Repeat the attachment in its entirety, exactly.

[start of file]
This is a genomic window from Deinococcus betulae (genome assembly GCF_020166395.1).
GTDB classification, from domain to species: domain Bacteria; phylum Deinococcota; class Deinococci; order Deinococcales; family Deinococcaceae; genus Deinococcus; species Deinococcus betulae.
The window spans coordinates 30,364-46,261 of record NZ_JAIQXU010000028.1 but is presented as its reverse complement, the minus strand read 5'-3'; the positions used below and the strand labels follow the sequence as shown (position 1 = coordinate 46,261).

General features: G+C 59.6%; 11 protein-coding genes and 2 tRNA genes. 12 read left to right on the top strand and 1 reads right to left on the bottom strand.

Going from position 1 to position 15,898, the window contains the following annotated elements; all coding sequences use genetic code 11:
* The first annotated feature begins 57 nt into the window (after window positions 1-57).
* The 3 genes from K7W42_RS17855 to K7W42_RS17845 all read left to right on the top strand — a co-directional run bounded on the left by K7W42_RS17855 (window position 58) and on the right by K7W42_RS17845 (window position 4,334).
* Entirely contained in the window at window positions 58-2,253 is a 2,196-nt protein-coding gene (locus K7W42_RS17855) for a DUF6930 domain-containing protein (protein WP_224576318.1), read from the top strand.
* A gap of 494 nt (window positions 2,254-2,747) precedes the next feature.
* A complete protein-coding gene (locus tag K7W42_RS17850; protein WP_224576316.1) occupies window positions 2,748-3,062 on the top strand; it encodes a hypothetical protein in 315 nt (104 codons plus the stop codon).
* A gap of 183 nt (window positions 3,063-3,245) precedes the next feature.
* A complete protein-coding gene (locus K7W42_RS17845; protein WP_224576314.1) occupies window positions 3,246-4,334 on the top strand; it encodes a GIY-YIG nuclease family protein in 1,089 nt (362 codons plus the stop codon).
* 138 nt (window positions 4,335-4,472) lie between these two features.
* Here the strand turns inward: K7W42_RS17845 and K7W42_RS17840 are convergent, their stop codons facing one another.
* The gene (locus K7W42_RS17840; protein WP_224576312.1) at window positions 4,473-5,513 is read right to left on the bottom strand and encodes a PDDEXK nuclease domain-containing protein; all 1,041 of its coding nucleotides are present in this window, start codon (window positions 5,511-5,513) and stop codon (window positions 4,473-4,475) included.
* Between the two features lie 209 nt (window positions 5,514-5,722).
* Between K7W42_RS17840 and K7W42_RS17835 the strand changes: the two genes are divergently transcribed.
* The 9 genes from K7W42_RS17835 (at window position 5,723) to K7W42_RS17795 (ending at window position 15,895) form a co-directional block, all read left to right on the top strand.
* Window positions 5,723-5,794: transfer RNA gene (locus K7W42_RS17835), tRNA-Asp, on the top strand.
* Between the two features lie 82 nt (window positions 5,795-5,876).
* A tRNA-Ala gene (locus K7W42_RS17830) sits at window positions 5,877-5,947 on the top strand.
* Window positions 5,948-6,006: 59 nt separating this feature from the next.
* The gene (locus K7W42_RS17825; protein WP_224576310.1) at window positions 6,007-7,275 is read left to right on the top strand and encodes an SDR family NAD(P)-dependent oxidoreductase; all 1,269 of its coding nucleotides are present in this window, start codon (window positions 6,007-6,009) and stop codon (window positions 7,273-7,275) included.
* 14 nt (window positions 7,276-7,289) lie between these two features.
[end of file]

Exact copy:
This is a genomic window from Deinococcus betulae (genome assembly GCF_020166395.1).
GTDB classification, from domain to species: domain Bacteria; phylum Deinococcota; class Deinococci; order Deinococcales; family Deinococcaceae; genus Deinococcus; species Deinococcus betulae.
The window spans coordinates 30,364-46,261 of record NZ_JAIQXU010000028.1 but is presented as its reverse complement, the minus strand read 5'-3'; the positions used below and the strand labels follow the sequence as shown (position 1 = coordinate 46,261).

General features: G+C 59.6%; 11 protein-coding genes and 2 tRNA genes. 12 read left to right on the top strand and 1 reads right to left on the bottom strand.

Going from position 1 to position 15,898, the window contains the following annotated elements; all coding sequences use genetic code 11:
* The first annotated feature begins 57 nt into the window (after window positions 1-57).
* The 3 genes from K7W42_RS17855 to K7W42_RS17845 all read left to right on the top strand — a co-directional run bounded on the left by K7W42_RS17855 (window position 58) and on the right by K7W42_RS17845 (window position 4,334).
* Entirely contained in the window at window positions 58-2,253 is a 2,196-nt protein-coding gene (locus K7W42_RS17855) for a DUF6930 domain-containing protein (protein WP_224576318.1), read from the top strand.
* A gap of 494 nt (window positions 2,254-2,747) precedes the next feature.
* A complete protein-coding gene (locus tag K7W42_RS17850; protein WP_224576316.1) occupies window positions 2,748-3,062 on the top strand; it encodes a hypothetical protein in 315 nt (104 codons plus the stop codon).
* A gap of 183 nt (window positions 3,063-3,245) precedes the next feature.
* A complete protein-coding gene (locus K7W42_RS17845; protein WP_224576314.1) occupies window positions 3,246-4,334 on the top strand; it encodes a GIY-YIG nuclease family protein in 1,089 nt (362 codons plus the stop codon).
* 138 nt (window positions 4,335-4,472) lie between these two features.
* Here the strand turns inward: K7W42_RS17845 and K7W42_RS17840 are convergent, their stop codons facing one another.
* The gene (locus K7W42_RS17840; protein WP_224576312.1) at window positions 4,473-5,513 is read right to left on the bottom strand and encodes a PDDEXK nuclease domain-containing protein; all 1,041 of its coding nucleotides are present in this window, start codon (window positions 5,511-5,513) and stop codon (window positions 4,473-4,475) included.
* Between the two features lie 209 nt (window positions 5,514-5,722).
* Between K7W42_RS17840 and K7W42_RS17835 the strand changes: the two genes are divergently transcribed.
* The 9 genes from K7W42_RS17835 (at window position 5,723) to K7W42_RS17795 (ending at window position 15,895) form a co-directional block, all read left to right on the top strand.
* Window positions 5,723-5,794: transfer RNA gene (locus K7W42_RS17835), tRNA-Asp, on the top strand.
* Between the two features lie 82 nt (window positions 5,795-5,876).
* A tRNA-Ala gene (locus K7W42_RS17830) sits at window positions 5,877-5,947 on the top strand.
* Window positions 5,948-6,006: 59 nt separating this feature from the next.
* The gene (locus K7W42_RS17825; protein WP_224576310.1) at window positions 6,007-7,275 is read left to right on the top strand and encodes an SDR family NAD(P)-dependent oxidoreductase; all 1,269 of its coding nucleotides are present in this window, start codon (window positions 6,007-6,009) and stop codon (window positions 7,273-7,275) included.
* 14 nt (window positions 7,276-7,289) lie between these two features.